The second half of "Resonance" contains three works by composers who are all under forty. I particularly liked Adashi's "Meditation: Three Episodes from William Styron's 'Darkness Visible'." This is a very sensitive, tonal work in three short movements. The guitar writing may lack the bravura found in several other pieces on the album, but in its place Adashi gives Lippel the chance to sing out beautiful, delicate melodic lines. The chromatic inflections to the relatively traditional harmony are well felt and never sound cheap. Also welcome were the luxurious silences: these gave some well-deserved moments of reflection to what is a pretty intense CD.
Review of Suite: Eight Haiku by Richard Wright (2001)
May 1, 2004
David Cleary, New Music Connoisseur
Suite: Eight Haiku by Richard Wright (2001) finds its composer, Judah Adashi, capturing the subtle emotive nature of this Japanese poetic format in a non-vocal environment. Scored for violin/marimba duo, it’s a personable, engaging opus with enough serious undercurrents to impart depth. And despite nods to Messiaen and Stravinsky, the sonic universe sounds fully personal.
April 29, 2004
Stewart Oksenhorn, Aspen Times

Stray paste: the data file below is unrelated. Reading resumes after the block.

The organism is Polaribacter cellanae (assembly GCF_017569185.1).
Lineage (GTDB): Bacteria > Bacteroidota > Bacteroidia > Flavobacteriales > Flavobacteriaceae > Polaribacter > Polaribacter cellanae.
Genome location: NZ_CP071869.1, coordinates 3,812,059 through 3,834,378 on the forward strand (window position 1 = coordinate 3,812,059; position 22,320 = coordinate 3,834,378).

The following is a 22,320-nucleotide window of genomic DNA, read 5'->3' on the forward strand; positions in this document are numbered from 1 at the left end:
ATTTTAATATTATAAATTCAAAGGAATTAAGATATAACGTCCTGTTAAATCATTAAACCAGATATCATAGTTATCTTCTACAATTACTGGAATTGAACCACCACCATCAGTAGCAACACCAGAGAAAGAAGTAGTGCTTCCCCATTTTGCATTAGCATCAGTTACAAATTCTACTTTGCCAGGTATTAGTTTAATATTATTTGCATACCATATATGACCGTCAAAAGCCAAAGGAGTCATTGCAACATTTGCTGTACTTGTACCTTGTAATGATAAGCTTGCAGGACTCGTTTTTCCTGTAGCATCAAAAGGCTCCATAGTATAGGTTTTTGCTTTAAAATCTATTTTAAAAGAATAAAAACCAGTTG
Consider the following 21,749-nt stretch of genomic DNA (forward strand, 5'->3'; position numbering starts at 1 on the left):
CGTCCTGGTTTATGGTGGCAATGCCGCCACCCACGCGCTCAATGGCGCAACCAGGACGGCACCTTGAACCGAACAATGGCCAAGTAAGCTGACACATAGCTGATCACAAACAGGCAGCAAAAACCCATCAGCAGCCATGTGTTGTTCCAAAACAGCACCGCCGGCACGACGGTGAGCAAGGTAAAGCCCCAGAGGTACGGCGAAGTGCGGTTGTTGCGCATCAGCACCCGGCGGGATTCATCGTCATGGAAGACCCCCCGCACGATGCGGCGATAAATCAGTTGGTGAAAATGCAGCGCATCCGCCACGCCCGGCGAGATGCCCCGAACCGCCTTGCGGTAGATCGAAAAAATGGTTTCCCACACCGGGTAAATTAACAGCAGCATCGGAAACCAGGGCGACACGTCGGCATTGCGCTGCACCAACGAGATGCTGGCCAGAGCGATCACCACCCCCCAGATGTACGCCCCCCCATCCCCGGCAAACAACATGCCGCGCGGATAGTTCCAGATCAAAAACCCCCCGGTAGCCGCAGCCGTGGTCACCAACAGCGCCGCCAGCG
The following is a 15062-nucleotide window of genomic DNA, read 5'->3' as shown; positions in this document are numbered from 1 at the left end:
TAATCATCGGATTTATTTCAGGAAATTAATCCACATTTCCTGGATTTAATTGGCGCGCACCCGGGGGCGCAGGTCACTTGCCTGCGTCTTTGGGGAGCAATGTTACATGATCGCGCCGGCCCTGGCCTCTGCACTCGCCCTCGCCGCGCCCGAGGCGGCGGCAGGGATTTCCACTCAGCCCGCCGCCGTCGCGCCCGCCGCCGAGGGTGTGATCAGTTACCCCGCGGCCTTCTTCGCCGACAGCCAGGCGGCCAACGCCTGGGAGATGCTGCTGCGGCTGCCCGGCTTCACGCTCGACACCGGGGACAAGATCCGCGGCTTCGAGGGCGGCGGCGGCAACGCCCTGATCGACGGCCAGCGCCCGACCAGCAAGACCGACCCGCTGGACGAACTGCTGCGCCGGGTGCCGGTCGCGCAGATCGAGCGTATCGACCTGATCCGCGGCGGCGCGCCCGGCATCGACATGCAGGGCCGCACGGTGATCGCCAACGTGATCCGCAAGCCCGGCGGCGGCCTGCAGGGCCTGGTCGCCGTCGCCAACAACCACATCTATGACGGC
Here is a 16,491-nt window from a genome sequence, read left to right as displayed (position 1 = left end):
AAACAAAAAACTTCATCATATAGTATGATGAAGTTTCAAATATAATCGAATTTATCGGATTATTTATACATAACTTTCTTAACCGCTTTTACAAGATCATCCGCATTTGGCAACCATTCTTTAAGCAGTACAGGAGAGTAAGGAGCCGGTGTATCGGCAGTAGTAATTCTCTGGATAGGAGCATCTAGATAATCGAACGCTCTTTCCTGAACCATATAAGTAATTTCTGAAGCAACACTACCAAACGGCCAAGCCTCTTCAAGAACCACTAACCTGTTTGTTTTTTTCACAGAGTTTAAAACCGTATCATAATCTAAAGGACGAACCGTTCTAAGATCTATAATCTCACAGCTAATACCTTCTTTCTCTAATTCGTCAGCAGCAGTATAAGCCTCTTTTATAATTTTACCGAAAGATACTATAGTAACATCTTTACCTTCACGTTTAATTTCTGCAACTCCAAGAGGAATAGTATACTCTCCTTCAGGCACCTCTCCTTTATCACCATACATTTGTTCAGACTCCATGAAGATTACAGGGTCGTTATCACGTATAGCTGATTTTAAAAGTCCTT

For the past 10 days, award-winning composer Judah Adashi has been working with valley schoolchildren in the creation of classical music. At times the children have been baffled and overwhelmed as they faced the limitless choices of notes and rhythms, confronted failure, and tried to gain some grasp of the slippery, intimidating art of composition... Read More
Review of Elegiac Madrigals: Five Fragments by American Poets (1999/2010)
April 14, 2003
Joseph McLellan, Washington Post
[not available online]
Judah E. Adashi was present for the world premiere of his “Elegiac Madrigals: Five Fragments by American Poets” Saturday night at Bradley Hills Presbyterian Church. The performance, by the Cantate Chamber Singers under the direction of Gisele Becker, was part of Adashi's prize for winning Cantate's fourth Young Composers Contest. Born in 1975 and embarked on a promising career, Adashi, a native of Baltimore, is a teacher at the Peabody Conservatory and has a substantial list of works listed at his web site, www.judahadashi.com.
“Elegiac Madrigals,” using texts by Hart Crane, John Ashbery, Sam Shepard, E.E. Cummings and A.R. Ammons, is a series of muted but serene a cappella miniatures, composed with a fine sense of vocal textures and word values and an undertone of joy, although, like the other works chosen for this program, it is a meditation on death.